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If you have an Apple Vision Pro, Marvel's 'What…If?' is a must download - and it's free

So, there's a giant genie in my living room. That's not weird at all.
Written by David Gewirtz, Senior Contributing Editor
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Screenshot by David Gewirtz/ZDNET

If you ever wondered what it would feel like to be a hero inside the Marvel Cinematic Universe, have I got something for you! Last week, I told you that Marvel, Disney, and ILM announced What…If? An Immersive Story for the Apple Vision Pro.

I'm sure you know who Disney and Marvel are. ILM is Industrial Light & Magic, the iconic special effects house behind such minor films as Star Wars, Raiders, the Jurassic Park series, and, of course, Howard the Duck. Seriously, take a minute to read through the ILM filmography for the past 50 years and nearly every major blockbuster was touched by ILM's magic.

Also: The best VR headsets of 2024: Expert tested and reviewed

This had me really intrigued. What happens when you take the storytelling skills of Marvel and Disney, add ILM's technical prowess, and mix it all together into a brand new piece of entertainment for the most exclusive screen on the planet: the Apple Vision Pro?

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Screenshot by David Gewirtz/ZDNET

I had a chance to play through the entire game/story. TL;DR: The experience was special. If you have an Apple Vision Pro, this is a must-download, especially since it's available free.

I was curious, though, why Disney and Marvel, companies who crave ginormous audiences would skip the better-selling and far less expensive Meta Quest devices and target this solely at the Vision Pro.

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I asked Shereif M. Fattouh, executive producer at ILM Immersive, and he told me, "We were really focused on maximizing the capabilities of Vision Pro, which is now bringing characters and worlds to life in a new way." He continued, "Our teams were blown away when we saw the clarity of the passthrough camera for the first time, and the reliability of the hand tracking that Vision Pro has and its ability to comp your real-world hands into a full VR environment."

I have to agree. There really was an eight-foot-tall fifth-dimensional being floating in my living room.

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Screenshot by David Gewirtz/ZDNET

I should note that these screenshots do not do the experience justice. The dude floating in front of me was animated, yes, but he was also there, looking as real as the TV behind him.

Also, kudos to Disney for allowing screenshots. Most entertainment assets on the Vision Pro prevent taking screenshots, which makes showing you what the device can do far more difficult.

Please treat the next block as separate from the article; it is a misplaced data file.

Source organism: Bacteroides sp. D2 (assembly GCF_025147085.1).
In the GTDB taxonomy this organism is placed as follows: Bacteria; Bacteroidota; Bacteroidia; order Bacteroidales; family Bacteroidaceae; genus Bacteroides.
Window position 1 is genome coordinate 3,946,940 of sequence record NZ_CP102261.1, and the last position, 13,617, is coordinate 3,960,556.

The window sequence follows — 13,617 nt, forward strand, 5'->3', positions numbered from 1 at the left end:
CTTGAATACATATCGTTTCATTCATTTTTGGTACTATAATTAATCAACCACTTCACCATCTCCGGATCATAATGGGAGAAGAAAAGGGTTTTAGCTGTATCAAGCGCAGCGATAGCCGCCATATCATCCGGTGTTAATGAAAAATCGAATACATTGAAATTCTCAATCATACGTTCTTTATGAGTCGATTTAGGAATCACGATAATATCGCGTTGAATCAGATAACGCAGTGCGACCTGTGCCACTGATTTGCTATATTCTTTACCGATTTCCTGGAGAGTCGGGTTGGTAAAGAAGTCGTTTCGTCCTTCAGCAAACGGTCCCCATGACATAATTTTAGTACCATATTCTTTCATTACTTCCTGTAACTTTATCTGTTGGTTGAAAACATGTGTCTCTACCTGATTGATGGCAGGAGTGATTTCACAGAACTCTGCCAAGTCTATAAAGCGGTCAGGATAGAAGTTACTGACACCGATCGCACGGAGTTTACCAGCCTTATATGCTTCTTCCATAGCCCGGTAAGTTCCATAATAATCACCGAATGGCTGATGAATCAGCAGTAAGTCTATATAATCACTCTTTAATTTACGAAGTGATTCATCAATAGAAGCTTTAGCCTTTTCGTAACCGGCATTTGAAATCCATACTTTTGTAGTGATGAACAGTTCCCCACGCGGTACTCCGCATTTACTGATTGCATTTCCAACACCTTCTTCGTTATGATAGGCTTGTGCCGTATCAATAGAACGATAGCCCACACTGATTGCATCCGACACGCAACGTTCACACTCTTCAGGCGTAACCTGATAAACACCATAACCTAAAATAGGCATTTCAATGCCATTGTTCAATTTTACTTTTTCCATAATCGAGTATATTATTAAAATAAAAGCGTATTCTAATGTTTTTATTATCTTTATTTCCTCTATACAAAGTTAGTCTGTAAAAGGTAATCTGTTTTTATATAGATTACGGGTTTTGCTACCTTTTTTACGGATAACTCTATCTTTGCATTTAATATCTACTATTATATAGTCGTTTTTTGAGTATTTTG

The story

What…If? is a Disney+ TV series that takes the stories of the MCU and turns them on their side. It's kind of an alternate history version of the Marvel superheroes. What the Apple Vision Pro version does is tell a series of smaller stories, also with alternate histories.

Warning: there are some very minor spoilers coming up. I did my best to avoid major plot points, but if you don't want to know anything about what this is about, you might want to skip down to the overall impressions section.

They accomplish this through a fusion of mixed reality and virtual reality. The story starts in mixed reality when the big blue guy (the Watcher) shows up and brings in Master Wong, the Sorcerer Supreme. Wong is your reluctant teacher who takes you through training and goes on your adventures with you.

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Screenshot by David Gewirtz/ZDNET

You're first ported to a training planet, where Master Wong explains the use of the Infinity Stones and shows you some basic actions.

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Screenshot by David Gewirtz/ZDNET

When it's time for you to do some magic, glowing hands show you how to perform the actions.

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Screenshot by David Gewirtz/ZDNET

Once you master the basics, you're brought to the first adventure, which takes place on Titan and stars Thanos.

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Screenshot by David Gewirtz/ZDNET

I'm not going to tell you the story, because I don't want to spoil it for you. Suffice it to say, you get to do some magic simply by waving your hands.

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Screenshot by David Gewirtz/ZDNET

Upon completion of that level, we were back in my living room. Master Wong and I were then sent on to the next mini-game. It took place in a lab where, instead of Captain America, there was Captain Russia. Here, I got to use my powers to move objects.

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Screenshot by David Gewirtz/ZDNET

The next mini-game brought us to The Collector's secret planet/ship/asteroid/skull-thing. It was here where I got to shoot things.

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Screenshot by David Gewirtz/ZDNET